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Judge refuses to appoint ‘receiver’ for OPP

9th September 2013   ·   0 Comments

A federal judge on Tuesday rejected a motion to appoint an independent operator for Orleans Parish Prison, The Associated Press reported.. Mayor Mitch Landrieu’s administration had urged U.S. District Judge Lance Africk to appoint a “receiver” to run the jail in place of Sheriff Marlin Gusman.

The mayor’s attempts to convince the federal government to seize control of the New Orleans jail comes as the City of New Orleans faces two federally mandated consent decrees aimed at overhauling the New Orleans Police Department and Orleans Parish Prison.

The Landrieu administration motion came amid continuing arguments between Landrieu and Gusman over who should pay for the court-ordered jail reforms.

Judge Africk said in Tuesday’s ruling that appointing a receiver is a drastic step. However, he did not preclude the city from pursing the issue again later. In a related matter, attorneys for prisoners filed court documents Wednesday seeking to have Gusman pay legal costs in the case.

Their proposed order does not specify an amount but documents well over $1 million in attorney fees and expenses.

Judge Africk said on June 6, 2013 that the federally mandated OPP consent decree is the only way to bring Orleans Parish Prison up to constitutional standards.

Whether “budget shortfalls, a lack of political will in favor of reform,” and/or other factors are responsible for OPP’s deficiencies, these deficiencies must be remedied,” Africk wrote. “Such conditions ‘are rarely susceptible of simple or straightforward solutions,’ but the consent judgment presents a narrowly drawn yet comprehensive means of ensuring the protection of inmates’ federal rights.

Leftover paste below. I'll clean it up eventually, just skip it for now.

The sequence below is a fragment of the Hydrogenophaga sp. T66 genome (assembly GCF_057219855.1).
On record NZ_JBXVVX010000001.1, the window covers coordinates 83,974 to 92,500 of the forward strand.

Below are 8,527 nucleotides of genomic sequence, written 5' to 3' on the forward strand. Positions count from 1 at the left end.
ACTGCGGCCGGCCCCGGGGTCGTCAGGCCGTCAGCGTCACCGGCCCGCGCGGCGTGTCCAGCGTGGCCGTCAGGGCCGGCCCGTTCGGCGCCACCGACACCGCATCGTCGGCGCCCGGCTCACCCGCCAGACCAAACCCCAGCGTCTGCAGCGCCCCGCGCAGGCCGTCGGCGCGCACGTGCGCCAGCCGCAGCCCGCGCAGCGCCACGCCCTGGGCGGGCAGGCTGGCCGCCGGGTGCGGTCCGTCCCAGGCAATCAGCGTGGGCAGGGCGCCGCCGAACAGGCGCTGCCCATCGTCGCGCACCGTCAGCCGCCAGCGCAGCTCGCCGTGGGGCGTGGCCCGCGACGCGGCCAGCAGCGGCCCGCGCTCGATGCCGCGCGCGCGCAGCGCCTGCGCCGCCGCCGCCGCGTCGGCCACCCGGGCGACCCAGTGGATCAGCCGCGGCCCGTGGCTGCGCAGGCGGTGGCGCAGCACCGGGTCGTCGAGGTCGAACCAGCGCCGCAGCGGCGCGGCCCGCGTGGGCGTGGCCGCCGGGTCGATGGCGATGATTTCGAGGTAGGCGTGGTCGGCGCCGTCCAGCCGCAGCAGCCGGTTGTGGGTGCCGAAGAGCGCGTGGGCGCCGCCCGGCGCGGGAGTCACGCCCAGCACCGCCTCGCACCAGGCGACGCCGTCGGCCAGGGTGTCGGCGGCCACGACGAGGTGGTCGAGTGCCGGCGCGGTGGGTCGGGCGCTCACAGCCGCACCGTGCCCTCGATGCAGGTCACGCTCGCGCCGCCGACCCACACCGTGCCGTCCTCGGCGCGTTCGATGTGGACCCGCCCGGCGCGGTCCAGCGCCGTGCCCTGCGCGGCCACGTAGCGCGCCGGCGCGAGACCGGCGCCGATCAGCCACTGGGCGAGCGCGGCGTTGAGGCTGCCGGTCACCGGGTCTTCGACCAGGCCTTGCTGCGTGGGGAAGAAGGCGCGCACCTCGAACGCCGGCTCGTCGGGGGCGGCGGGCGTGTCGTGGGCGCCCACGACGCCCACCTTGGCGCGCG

“The federal rights at issue here, particularly with respect to the Constitution, establish minimum standards rather than ideals to which a correctional institution may aspire,” Africk continued. “These minimum standards are nonnegotiable. The Constitution guarantees that inmates, including convicted inmates and pretrial detainees who are presumed innocent, receive certain minimum levels of medical care and mental health care. It also guarantees that inmates will not be subject to a substantial risk of physical injury, sexual assault, or death to which officials are deliberately indifferent. The Court finds that the proposed consent judgment is the only way to overcome the years of stagnation that have permitted OPP to remain an indelible stain on the community, and it will ensure that OPP inmates are treated in a manner that does not offend contemporary notions of human decency. After carefully considering the tremendous amount of evidence, the parties’ arguments, including the City’s objections, and the law, the Court concludes that the consent judgment should be approved.”

Rafael Goyeneche, head of the Metropolitan Crime Commission, told nola.com in June that he agreed with Judge Africk’s assessment of the problems at OPP and the need to immediately address them.

“The unconstitutional conditions that exist in that jail — whether they are the sheriff’s fault or the result of lack of funding by the city — really those arguments don’t really matter in the eyes of our Constitution,” Goyeneche said. “They have to be fixed.”

This article originally published in the September 9, 2013 print edition of The Louisiana Weekly newspaper.

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